Someone mentioned self-adjustment. Carburetors have a limited ability to compensate for weird states, which is why fuel injection was relatively balky in the first vehicles. But once the kinks were worked out (partly due to faster computers, partly race experience), there was no reason not to include it in any non-economy vehicle.
Rene Carlos
 
M

·
Guest
Joined
·
0 Posts
I have worked in the automotive industry for many years and I must say that FI is by far the best solution for both power and emissions requirements. Most of all it is not really very complex and with just a little bit of training most people would be less fearful about it. Overall FI is tremendously reliable and requires very little in the way of maintenance - not something you can really say for carbs generally. While carbs don't just "go out" or fail, they do require frequent adjustment and are easily prone to clogging and wear. Yes, the 21st century is a great thing for motorcycles and I'm glad to see them finally getting on the bandwagon. Oh, and I love my F.I. 620.
 

·
Registered
Joined
·
3,755 Posts
The carbuerator is a really amazing invention! For a mechanical device to have the ability to adjust to variables as the carb does is quite fascinating.

Still, FI with current levels of electronic control is far superior.

However, with that electronic sophistication comes a lot of crap I don't like. There's the damned immobilizer failures. Worse yet is the friggin' black box that records all your control inputs. Originally intended for fault diagnosis, it is beginning to be used to prosecute drivers in accidents! Big brother is hitching a ride with our better combusiton control!
 

·
Registered
Joined
·
8,800 Posts
-----------snip----------------------------
However, with that electronic sophistication comes a lot of crap I don't like. There's the damned immobilizer failures. Worse yet is the friggin' black box that records all your control inputs. Originally intended for fault diagnosis, it is beginning to be used to prosecute drivers in accidents! Big brother is hitching a ride with our better combusiton control!
Just to clarify, the recording of control inputs is only on the latest automotive ECU's, right?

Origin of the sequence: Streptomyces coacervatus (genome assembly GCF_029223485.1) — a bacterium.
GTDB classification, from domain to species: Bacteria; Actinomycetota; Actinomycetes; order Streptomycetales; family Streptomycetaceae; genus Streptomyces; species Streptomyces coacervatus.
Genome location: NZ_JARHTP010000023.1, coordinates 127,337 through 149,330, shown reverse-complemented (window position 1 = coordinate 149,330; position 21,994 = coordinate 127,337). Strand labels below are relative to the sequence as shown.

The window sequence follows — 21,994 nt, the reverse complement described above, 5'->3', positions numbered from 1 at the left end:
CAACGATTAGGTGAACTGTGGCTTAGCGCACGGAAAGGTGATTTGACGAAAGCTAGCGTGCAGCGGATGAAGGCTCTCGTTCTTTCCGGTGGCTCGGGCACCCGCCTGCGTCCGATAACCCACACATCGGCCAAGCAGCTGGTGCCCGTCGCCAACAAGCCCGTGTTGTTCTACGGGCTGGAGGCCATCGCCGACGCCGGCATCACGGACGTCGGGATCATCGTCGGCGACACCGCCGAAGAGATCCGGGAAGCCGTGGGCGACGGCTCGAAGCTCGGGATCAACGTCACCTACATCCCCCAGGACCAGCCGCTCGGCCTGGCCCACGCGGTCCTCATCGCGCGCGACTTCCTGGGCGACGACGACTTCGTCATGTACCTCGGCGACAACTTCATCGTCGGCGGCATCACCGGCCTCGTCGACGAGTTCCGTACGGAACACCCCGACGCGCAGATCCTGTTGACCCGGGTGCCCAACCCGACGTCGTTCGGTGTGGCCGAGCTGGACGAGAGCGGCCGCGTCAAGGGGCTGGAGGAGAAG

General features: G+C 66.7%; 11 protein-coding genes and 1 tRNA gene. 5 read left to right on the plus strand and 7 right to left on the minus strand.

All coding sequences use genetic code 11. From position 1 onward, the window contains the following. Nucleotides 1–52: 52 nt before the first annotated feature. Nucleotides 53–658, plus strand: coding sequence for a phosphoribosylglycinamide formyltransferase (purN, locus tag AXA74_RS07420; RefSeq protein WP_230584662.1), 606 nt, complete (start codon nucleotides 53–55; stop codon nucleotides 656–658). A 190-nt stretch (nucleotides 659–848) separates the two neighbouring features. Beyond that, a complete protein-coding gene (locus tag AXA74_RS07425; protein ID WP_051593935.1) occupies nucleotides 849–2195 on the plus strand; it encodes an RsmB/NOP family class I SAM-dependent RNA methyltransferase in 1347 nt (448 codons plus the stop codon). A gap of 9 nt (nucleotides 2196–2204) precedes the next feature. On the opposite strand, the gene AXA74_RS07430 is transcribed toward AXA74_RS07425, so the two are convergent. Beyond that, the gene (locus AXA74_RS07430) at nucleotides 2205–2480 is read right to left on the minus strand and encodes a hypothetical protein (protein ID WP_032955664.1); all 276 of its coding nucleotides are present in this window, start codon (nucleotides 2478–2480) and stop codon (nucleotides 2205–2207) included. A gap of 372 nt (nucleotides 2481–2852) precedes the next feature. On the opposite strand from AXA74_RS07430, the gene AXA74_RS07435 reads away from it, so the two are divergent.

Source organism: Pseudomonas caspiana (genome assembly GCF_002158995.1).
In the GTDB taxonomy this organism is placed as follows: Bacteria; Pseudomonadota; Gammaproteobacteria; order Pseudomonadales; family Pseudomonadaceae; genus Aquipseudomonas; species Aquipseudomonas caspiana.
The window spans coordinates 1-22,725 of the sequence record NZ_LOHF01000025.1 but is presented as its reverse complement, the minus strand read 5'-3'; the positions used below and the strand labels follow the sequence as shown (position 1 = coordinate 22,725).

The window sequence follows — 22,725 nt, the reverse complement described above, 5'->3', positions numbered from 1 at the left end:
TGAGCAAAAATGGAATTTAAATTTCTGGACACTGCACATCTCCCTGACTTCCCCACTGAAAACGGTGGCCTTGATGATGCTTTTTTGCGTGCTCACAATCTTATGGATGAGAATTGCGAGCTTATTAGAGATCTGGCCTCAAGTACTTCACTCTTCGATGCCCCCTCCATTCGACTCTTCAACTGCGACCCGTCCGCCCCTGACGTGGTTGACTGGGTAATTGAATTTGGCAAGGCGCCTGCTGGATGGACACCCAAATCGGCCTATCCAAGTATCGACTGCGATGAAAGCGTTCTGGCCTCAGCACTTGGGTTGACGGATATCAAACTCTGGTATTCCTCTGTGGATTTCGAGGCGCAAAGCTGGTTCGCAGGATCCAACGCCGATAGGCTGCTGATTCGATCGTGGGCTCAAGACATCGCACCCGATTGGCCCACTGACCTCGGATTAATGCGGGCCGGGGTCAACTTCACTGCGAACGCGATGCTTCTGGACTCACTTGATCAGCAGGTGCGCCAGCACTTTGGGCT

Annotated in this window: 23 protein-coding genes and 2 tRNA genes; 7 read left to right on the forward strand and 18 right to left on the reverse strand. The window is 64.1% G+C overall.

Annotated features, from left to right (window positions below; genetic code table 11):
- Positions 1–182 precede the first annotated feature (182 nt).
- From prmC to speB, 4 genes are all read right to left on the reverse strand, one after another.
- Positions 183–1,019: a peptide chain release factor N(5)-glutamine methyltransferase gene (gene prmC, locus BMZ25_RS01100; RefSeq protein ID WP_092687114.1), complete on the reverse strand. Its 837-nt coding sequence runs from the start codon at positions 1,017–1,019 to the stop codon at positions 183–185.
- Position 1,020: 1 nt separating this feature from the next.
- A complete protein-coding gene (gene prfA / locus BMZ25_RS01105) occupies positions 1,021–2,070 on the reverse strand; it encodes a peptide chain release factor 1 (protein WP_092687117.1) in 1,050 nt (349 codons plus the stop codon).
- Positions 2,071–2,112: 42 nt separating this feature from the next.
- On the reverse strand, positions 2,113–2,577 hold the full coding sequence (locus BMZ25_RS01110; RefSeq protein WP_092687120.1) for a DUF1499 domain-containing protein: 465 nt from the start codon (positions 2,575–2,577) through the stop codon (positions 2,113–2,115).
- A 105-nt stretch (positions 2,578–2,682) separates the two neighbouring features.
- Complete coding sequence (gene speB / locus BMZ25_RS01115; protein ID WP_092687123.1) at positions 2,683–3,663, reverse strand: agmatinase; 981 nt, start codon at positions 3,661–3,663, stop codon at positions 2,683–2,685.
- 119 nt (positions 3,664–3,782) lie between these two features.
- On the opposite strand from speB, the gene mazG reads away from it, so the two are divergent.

·
Registered
Joined
·
3,755 Posts
Yeah. As far as I know, this sh!t hasn't migrated to bikes yet.

As you say, it's only begun in cars.

Can you imagine the day when your insurance won't pay a dime 'cause the black box says you were 5mph over at the time of the accident? Truly scary!
 

·
Premium Member
Joined
·
3,677 Posts
right now, EFI on bikes is on par with EFI from cars circa 1980. the ducati's are starting to enter the 90s and i think BMW with its O2 sensor is into the 90s.

i'm not too fond of the first generation of ducati EFI as applied to the 2V engines. meaning the 1.5m ecu driving the efi on bikes like zina's m900ie. it doesn't seem to cope well with low speed low throttle application. the flywheel helped a little bit in that the engine was less likely to be so pushy to the rest of the bike.

i recently (and briefly!) test rode a customer's m620ie. it didn't seem as bad to me.


one thing i like about the carb'd ducatis is how dramatically they improve when you trash can the OEM carbs and put on the Keihin FCR carbs. BUT... zina's m900ie is about as strong STOCK as an m900 carby with FCRs. granted, the FCRs have more response.

ultimately, for a manufacturer, having EFI is better since you can more easily adapt to emissions and easily adapt same control system to different models.

next to join the carburetor in the trash can is air cooling. soon that ST3 engine will be in everything.

:) chris
 
1 - 14 of 14 Posts
Top